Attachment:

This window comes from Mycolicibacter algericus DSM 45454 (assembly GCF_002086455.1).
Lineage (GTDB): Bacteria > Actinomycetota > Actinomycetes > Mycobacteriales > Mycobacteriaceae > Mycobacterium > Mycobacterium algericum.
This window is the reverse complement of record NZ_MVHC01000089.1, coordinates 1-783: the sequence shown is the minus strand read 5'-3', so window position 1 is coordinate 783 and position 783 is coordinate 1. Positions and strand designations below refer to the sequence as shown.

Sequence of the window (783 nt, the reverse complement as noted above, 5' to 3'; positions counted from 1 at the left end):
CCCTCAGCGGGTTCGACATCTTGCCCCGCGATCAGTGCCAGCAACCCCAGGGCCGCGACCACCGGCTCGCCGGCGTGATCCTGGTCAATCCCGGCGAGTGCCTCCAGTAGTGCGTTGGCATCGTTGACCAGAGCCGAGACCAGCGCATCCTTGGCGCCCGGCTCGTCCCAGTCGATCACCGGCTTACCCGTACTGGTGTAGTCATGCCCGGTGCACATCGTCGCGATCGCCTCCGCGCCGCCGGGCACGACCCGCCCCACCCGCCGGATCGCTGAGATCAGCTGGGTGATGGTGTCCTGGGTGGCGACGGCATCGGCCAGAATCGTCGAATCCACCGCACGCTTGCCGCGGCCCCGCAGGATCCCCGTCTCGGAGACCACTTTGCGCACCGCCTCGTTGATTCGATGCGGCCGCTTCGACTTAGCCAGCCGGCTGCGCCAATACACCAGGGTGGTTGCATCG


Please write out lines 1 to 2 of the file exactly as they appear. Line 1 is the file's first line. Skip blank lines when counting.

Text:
This window comes from Mycolicibacter algericus DSM 45454 (assembly GCF_002086455.1).
Lineage (GTDB): Bacteria > Actinomycetota > Actinomycetes > Mycobacteriales > Mycobacteriaceae > Mycobacterium > Mycobacterium algericum.